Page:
Shares of Indian digital payments platform Paytm plunged more than 20% on their debut on the Mumbai stock market.
The company raised $ 2.5 billion in the country’s largest initial public offering (IPO).
Some investors have expressed concern about Paytm’s loss-making business model.
The company counts Chinese payment giant Ant and Japanese technology group SoftBank among its biggest supporters.
Paytm’s first-day slump comes as Asia’s third largest economy has been in an IPO frenzy as stocks near record highs. India’s benchmark BSE Sensex has risen nearly 25% since the beginning of this year.
Indian start-ups have attracted billions of dollars in funding this year as investors seek opportunities in the Covid-battered economy.
Even before Paytm’s record share price, Indian companies had raised a record $ 10.5 billion this year through IPOs in 2021 so far.
Shares in beauty retailer Nykaa took a leap in its debut last week as the Zomato food delivery app rose on its first trading day in July.
Rising valuations of Indian IPOs have prompted authorities to take steps to try to cool the market.
- Shares of Zomato in India rise on market debut
- India’s food delivery “unicorn” opens $ 1.2 billion IPO
On Tuesday, the country’s market regulator outlined plans to tighten rules on how companies can spend the money they raise from IPOs.
This came after the Indian central bank’s decision to impose limits on how much people can borrow to buy shares of a new listing.
Founded by Vijay Shekhar Sharma, who was once named India’s youngest billionaire, the Paytm platform was launched in 2010.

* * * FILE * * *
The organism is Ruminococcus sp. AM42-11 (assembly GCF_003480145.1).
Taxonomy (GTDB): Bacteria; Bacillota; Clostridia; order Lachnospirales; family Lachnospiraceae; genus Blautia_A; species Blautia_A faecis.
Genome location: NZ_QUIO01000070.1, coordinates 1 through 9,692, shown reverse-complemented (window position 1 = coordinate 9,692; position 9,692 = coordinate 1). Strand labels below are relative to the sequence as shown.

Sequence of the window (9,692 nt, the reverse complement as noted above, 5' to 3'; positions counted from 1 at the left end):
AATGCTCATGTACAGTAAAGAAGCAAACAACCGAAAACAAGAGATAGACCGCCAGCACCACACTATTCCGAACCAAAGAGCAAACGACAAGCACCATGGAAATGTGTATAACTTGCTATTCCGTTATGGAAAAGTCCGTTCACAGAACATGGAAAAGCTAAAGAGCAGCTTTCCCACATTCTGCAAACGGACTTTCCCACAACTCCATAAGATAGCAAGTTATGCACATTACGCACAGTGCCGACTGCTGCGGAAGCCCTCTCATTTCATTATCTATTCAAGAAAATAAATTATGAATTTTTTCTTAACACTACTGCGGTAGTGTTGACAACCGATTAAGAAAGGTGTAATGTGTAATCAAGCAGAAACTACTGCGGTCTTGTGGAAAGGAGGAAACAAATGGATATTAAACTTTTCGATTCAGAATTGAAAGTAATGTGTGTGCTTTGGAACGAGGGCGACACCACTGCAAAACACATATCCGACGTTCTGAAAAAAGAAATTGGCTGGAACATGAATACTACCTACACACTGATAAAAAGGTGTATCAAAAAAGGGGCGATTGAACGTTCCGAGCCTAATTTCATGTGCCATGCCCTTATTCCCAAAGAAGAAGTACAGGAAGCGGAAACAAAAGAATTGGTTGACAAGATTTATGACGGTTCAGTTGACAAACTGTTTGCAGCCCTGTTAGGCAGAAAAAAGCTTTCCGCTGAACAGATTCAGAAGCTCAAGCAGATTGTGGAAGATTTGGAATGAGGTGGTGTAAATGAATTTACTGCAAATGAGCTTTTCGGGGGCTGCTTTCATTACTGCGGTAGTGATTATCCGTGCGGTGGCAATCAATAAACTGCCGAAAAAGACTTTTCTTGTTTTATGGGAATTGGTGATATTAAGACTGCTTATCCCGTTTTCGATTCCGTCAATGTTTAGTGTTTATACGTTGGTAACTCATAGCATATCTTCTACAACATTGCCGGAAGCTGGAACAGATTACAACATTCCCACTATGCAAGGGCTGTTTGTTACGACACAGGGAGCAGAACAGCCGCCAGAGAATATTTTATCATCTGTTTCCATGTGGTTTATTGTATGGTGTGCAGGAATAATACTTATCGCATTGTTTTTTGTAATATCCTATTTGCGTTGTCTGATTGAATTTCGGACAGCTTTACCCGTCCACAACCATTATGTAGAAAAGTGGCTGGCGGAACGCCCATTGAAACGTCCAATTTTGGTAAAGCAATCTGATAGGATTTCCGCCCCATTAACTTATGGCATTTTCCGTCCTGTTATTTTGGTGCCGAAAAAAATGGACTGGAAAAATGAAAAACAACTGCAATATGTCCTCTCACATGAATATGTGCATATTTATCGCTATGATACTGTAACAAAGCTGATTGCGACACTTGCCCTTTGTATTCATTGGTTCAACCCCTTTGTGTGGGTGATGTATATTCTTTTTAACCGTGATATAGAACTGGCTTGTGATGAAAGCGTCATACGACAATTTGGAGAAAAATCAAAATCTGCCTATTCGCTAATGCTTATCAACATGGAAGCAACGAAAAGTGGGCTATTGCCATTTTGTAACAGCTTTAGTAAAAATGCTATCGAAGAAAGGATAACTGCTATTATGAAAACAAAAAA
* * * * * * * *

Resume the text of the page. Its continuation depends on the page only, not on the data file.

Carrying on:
The company has quickly become synonymous with digital transactions in a country traditionally dominated by cash payments.
Paytm received a major boost from the push by Prime Minister Narendra Modi’s government to curb the use of cash, including the demonetization of nearly all banknotes in circulation five years ago. It also benefited from the fact that people became less willing to use physical money during the pandemic.
Nearly 22 million shop owners, shop owners, taxi and rickshaw drivers and other vendors in India now accept payments using the platform’s blue and white QR code stickers.
Last year, the company handled over $ 54 billion in transactions for its 337 million customers.
“A long way to profitability”
Nikhil Inamdar, trade correspondent in India, BBC News
Paytm’s lackluster debut wasn’t entirely unexpected after institutional investors took three full days to submit enough offers to cover all the shares on offer, although the magnitude of the slip surprised many.
There are three main factors that worry analysts about the company’s future: a long and confusing road to profitability, a very high valuation, and stiff competition in the payments market from Google, WhatsApp, and Walmart-backed phonePe.
There are also concerns that Paytm has dipped its toes into too many activities and lacks focus, inhibiting its ability to become a market leader in any of these areas.
Global brokerage firm Macquarie, which began hedging the stock today, gave Paytm an “underperforming” rating, saying it sees the potential for Paytm to drop more than 40% from its issue price.
Paytm’s weak debut performance stands in stark contrast to the 80% increase in openness that India’s other major Internet unicorn, beauty retailer Nykaa, saw on the day of its listing.
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